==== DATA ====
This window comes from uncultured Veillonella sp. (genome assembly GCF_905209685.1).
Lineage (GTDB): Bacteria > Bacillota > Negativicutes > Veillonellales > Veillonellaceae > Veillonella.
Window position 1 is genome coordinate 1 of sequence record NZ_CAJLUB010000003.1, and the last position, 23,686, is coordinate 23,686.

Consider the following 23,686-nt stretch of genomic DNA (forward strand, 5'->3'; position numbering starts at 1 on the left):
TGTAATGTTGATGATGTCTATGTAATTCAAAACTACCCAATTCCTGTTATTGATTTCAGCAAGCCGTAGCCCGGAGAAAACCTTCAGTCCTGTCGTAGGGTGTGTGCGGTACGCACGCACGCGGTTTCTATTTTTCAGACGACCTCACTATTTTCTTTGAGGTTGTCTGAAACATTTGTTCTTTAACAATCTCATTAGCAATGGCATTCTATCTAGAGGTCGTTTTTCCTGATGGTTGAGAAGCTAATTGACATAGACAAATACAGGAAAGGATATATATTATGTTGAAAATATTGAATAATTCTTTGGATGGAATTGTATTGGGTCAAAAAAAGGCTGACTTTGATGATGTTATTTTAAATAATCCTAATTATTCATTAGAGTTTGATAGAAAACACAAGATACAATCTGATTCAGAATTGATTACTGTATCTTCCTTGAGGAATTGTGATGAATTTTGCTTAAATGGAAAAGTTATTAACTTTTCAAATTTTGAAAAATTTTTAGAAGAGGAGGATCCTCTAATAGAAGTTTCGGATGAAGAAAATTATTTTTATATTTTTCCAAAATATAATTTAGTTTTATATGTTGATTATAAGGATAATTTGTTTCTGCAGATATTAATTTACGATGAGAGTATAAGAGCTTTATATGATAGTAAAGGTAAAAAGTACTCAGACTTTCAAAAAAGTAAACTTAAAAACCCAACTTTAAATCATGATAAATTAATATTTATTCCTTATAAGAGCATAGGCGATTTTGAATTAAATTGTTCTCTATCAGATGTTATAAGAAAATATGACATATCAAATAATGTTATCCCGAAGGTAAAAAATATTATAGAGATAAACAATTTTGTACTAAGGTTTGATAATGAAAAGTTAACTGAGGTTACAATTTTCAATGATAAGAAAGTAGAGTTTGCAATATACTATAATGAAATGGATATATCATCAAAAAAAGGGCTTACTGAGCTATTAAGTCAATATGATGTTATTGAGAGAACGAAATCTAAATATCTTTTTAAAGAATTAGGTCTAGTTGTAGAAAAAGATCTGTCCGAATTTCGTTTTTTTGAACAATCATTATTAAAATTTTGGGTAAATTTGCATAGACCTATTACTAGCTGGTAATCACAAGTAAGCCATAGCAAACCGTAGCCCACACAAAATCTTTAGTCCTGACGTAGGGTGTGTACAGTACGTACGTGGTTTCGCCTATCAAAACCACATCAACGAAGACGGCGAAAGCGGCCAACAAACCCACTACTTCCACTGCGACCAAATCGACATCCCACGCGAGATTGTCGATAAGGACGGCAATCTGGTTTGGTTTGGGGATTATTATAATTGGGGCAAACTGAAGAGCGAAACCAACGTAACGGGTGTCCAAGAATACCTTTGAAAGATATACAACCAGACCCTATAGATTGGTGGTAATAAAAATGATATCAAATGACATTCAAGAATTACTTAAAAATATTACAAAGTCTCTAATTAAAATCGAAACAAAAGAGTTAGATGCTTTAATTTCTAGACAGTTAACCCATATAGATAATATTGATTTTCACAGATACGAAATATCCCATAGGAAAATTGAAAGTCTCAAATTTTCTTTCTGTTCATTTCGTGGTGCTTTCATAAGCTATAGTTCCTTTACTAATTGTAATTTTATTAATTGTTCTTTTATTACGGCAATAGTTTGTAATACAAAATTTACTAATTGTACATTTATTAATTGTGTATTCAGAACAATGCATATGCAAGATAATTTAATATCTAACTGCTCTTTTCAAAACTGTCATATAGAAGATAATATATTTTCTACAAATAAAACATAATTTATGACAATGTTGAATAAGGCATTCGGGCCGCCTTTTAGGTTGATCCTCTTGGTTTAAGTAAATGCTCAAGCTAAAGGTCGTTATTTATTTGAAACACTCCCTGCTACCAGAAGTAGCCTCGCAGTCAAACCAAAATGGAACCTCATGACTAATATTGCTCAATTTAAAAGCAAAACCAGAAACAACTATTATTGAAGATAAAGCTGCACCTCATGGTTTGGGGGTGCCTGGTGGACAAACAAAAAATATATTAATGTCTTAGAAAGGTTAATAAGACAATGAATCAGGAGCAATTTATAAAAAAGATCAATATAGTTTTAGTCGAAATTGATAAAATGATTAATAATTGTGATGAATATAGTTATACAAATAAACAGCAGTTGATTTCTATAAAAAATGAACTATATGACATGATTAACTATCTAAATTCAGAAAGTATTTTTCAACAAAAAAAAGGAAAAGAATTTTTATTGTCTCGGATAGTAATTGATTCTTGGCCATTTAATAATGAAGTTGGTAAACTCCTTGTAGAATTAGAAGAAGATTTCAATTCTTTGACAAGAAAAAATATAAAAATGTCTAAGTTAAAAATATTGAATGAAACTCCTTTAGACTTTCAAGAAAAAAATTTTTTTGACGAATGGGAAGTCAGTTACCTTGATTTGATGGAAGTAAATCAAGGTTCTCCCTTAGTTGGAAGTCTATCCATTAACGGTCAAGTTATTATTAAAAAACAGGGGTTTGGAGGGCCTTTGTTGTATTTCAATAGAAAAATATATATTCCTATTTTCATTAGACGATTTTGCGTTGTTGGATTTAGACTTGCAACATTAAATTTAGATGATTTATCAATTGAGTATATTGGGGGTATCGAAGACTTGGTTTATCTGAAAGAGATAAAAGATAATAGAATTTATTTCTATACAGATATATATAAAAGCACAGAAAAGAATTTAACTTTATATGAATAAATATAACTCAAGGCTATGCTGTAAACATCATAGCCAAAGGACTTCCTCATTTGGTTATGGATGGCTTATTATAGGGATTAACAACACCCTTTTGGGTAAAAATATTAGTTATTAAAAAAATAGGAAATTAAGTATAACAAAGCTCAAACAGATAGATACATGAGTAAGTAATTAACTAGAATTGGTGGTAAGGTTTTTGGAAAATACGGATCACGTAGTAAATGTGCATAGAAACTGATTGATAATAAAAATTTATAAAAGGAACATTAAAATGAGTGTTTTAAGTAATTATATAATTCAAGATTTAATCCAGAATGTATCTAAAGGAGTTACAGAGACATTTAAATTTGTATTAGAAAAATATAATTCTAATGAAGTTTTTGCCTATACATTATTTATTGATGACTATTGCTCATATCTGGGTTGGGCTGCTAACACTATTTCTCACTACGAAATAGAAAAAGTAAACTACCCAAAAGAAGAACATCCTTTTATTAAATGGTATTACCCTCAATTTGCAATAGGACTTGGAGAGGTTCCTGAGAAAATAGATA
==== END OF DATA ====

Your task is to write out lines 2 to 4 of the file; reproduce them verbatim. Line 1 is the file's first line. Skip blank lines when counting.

Lineage (GTDB): Bacteria > Bacillota > Negativicutes > Veillonellales > Veillonellaceae > Veillonella.
Window position 1 is genome coordinate 1 of sequence record NZ_CAJLUB010000003.1, and the last position, 23,686, is coordinate 23,686.

Consider the following 23,686-nt stretch of genomic DNA (forward strand, 5'->3'; position numbering starts at 1 on the left):